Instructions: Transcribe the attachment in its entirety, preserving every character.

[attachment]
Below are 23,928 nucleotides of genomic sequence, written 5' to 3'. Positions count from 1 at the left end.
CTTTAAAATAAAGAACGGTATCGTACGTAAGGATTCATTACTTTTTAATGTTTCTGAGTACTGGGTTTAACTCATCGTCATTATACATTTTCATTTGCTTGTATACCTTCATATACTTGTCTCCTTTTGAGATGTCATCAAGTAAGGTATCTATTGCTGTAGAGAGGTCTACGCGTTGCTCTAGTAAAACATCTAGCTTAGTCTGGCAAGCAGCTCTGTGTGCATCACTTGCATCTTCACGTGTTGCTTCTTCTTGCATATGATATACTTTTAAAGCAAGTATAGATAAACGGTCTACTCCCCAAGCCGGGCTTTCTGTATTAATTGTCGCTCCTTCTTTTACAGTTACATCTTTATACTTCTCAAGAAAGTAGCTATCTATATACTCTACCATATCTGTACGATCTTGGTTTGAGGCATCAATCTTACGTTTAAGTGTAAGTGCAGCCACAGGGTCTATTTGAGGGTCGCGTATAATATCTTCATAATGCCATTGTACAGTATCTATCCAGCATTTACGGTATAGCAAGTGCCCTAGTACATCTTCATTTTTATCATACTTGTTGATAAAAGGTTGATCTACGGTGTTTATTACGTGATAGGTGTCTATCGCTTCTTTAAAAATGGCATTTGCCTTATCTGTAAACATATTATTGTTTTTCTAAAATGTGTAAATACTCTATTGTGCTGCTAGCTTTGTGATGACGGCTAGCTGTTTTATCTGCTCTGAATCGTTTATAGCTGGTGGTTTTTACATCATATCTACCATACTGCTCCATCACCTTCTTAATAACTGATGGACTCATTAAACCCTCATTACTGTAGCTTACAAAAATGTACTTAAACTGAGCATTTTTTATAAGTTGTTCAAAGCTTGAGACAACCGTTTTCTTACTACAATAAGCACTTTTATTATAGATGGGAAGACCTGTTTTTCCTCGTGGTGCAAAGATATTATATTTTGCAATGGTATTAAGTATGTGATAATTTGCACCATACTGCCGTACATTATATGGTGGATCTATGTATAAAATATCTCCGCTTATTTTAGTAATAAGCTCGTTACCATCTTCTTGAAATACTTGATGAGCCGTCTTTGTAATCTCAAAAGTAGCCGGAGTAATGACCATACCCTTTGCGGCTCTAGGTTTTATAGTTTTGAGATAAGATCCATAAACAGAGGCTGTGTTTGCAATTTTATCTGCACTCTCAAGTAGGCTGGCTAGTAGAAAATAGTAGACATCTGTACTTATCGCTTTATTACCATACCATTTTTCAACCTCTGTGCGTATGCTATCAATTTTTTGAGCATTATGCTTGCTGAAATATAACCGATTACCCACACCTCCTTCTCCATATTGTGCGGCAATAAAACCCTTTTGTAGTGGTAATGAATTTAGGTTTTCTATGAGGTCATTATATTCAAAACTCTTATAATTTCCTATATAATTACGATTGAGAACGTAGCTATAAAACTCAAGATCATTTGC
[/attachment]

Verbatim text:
Below are 23,928 nucleotides of genomic sequence, written 5' to 3'. Positions count from 1 at the left end.
CTTTAAAATAAAGAACGGTATCGTACGTAAGGATTCATTACTTTTTAATGTTTCTGAGTACTGGGTTTAACTCATCGTCATTATACATTTTCATTTGCTTGTATACCTTCATATACTTGTCTCCTTTTGAGATGTCATCAAGTAAGGTATCTATTGCTGTAGAGAGGTCTACGCGTTGCTCTAGTAAAACATCTAGCTTAGTCTGGCAAGCAGCTCTGTGTGCATCACTTGCATCTTCACGTGTTGCTTCTTCTTGCATATGATATACTTTTAAAGCAAGTATAGATAAACGGTCTACTCCCCAAGCCGGGCTTTCTGTATTAATTGTCGCTCCTTCTTTTACAGTTACATCTTTATACTTCTCAAGAAAGTAGCTATCTATATACTCTACCATATCTGTACGATCTTGGTTTGAGGCATCAATCTTACGTTTAAGTGTAAGTGCAGCCACAGGGTCTATTTGAGGGTCGCGTATAATATCTTCATAATGCCATTGTACAGTATCTATCCAGCATTTACGGTATAGCAAGTGCCCTAGTACATCTTCATTTTTATCATACTTGTTGATAAAAGGTTGATCTACGGTGTTTATTACGTGATAGGTGTCTATCGCTTCTTTAAAAATGGCATTTGCCTTATCTGTAAACATATTATTGTTTTTCTAAAATGTGTAAATACTCTATTGTGCTGCTAGCTTTGTGATGACGGCTAGCTGTTTTATCTGCTCTGAATCGTTTATAGCTGGTGGTTTTTACATCATATCTACCATACTGCTCCATCACCTTCTTAATAACTGATGGACTCATTAAACCCTCATTACTGTAGCTTACAAAAATGTACTTAAACTGAGCATTTTTTATAAGTTGTTCAAAGCTTGAGACAACCGTTTTCTTACTACAATAAGCACTTTTATTATAGATGGGAAGACCTGTTTTTCCTCGTGGTGCAAAGATATTATATTTTGCAATGGTATTAAGTATGTGATAATTTGCACCATACTGCCGTACATTATATGGTGGATCTATGTATAAAATATCTCCGCTTATTTTAGTAATAAGCTCGTTACCATCTTCTTGAAATACTTGATGAGCCGTCTTTGTAATCTCAAAAGTAGCCGGAGTAATGACCATACCCTTTGCGGCTCTAGGTTTTATAGTTTTGAGATAAGATCCATAAACAGAGGCTGTGTTTGCAATTTTATCTGCACTCTCAAGTAGGCTGGCTAGTAGAAAATAGTAGACATCTGTACTTATCGCTTTATTACCATACCATTTTTCAACCTCTGTGCGTATGCTATCAATTTTTTGAGCATTATGCTTGCTGAAATATAACCGATTACCCACACCTCCTTCTCCATATTGTGCGGCAATAAAACCCTTTTGTAGTGGTAATGAATTTAGGTTTTCTATGAGGTCATTATATTCAAAACTCTTATAATTTCCTATATAATTACGATTGAGAACGTAGCTATAAAACTCAAGATCATTTGC